The Supreme Court has defined the plea of nolo contendere as ". . . a plea by which a defendant does not expressly admit his guilt, but nonetheless waives his right to a trial and authorizes the court for purposes of the case to treat him as if he were guilty." North Carolina v. Alford, 400 U.S. 25, 35, 91 S.Ct. 160, 166, 27 L.Ed.2d 162 (1970). In that case, however, the Court was careful to note that a criminal defendant does not have an absolute right to have a guilty plea accepted by a court, and that a trial judge was not bound to accept every constitutionally valid guilty plea. North Carolina v. Alford, supra, 400 U.S. at 38, fn. 11, 91 S.Ct. 160; Lynch v. Overholser, 369 U.S. 705, 719, 82 S.Ct. 1063, 8 L.Ed.2d 211 (1962). This observation doubtless applies to nolo pleas as well. The Court also said: "Thus, while most pleas of guilty consist of both a waiver of trial and an express admission of guilt, the latter element is not a constitutional requisite to the imposition of criminal penalty. An individual accused of crime may voluntarily, knowingly, and understandingly consent to the imposition of a prison sentence even if he is unwilling or unable to admit his participation in the acts constituting the crime." North Carolina v. Alford, supra, 400 U.S. at 37, 91 S.Ct. at 167. Rule 11, Fed.R.Crim.P., requires that the judge be satisfied that there is a factual basis for a plea of guilty, but there is no similar requirement for a plea of nolo contendere.
At the outset, it seems at least arguable that the acceptance of a nolo plea is so broadly a matter of discretion that a judge's adoption of a policy against such a plea is itself within his discretion, and not subject to the principle on which Gratton relies. The Fourth Circuit found unobjectionable a judge's practice of accepting nolo pleas only in income tax evasion cases. United States v. Dorman, 496 F.2d 438, 440 (4th Cir. 1974), cert. denied, 419 U.S. 945, 95 S.Ct. 214, 42 L.Ed.2d 168.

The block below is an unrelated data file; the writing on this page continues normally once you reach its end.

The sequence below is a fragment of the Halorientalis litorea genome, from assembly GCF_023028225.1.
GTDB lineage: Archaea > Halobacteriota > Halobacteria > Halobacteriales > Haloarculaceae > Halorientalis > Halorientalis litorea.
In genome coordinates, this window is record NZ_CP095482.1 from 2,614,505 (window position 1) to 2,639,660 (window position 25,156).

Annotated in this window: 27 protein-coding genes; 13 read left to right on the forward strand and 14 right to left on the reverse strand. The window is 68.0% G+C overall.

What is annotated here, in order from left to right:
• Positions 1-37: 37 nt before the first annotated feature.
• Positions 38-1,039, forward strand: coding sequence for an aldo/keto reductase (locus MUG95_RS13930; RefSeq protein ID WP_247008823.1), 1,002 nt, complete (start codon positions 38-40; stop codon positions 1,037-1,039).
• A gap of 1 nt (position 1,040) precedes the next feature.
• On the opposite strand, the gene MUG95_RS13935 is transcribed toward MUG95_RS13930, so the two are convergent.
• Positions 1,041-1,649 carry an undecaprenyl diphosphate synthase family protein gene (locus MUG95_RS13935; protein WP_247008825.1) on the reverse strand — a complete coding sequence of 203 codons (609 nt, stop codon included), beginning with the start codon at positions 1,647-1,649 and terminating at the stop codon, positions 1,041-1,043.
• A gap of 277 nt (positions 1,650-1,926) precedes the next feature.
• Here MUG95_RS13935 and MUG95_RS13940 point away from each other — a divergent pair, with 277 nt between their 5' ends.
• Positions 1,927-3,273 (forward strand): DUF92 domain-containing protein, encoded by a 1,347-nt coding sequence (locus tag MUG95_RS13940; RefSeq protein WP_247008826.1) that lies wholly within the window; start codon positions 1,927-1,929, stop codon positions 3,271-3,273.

A second consideration is whether an appellant who has been convicted after trial has standing to seek reversal of his conviction on the ground that the trial court refused to accept a nolo plea which would have produced the same conviction. In Dorman, although the court affirmed the conviction, it apparently assumed that the appellant's desire to avoid civil liability gave him standing to seek review of the trial court's refusal to accept a nolo plea.
In United States v. Gaskins, 158 U.S. App.D.C. 267, 485 F.2d 1046 (1973) the court reversed a conviction on the basis that there had been an abuse of discretion in refusing to accept a plea of guilty to a lesser offense. Gaskins was able to demonstrate that the refusal of his plea produced a different result. His plea was brought about by a bargain between him and the prosecutor, and conviction on the plea would have been for a different and less serious offense.
We note, also, that in Gaskins the court held that the trial court's insistence upon admission of the facts of the offense was an abuse of discretion. This court has upheld a conviction based on a guilty plea even though defendant refused to admit the facts which showed his guilt. United States v. Davis, 516 F.2d 574, 578 (7th Cir. 1975). See United States v. Bettelyoun, 503 F.2d 1333 (8th Cir. 1974).
In the case before us, however, there was no bargain; the conviction, had the nolo plea been accepted, would have been for the same offense; and Gratton voices no concern about his civil liability arising out of the transactions. There was no showing before the district court of facts claimed to demonstrate that a nolo plea was appropriate. Although Gratton did not admit, in connection with his tendered plea, and denied at trial that he knew the checks were stolen, there was ample evidence from which the jury inferred that he did. Gratton suggests in his brief that he might have received a lighter sentence if he had been permitted to save the Government the expense of trial. His sentence, however, imposed after trial was not heavy — three years probation, with the first six months spent in custody.
In our view of this ground of appeal Gratton fails in at least two respects: He did not show on the record any persuasive reason why a plea of nolo contendere would be appropriate; he has not demonstrated any palpable disadvantage or prejudice resulting from conviction after trial in contrast with conviction on acceptance of a plea. We therefore do not consider the merits of the policy of the district court with respect to the nolo plea.
The judgment appealed from is affirmed.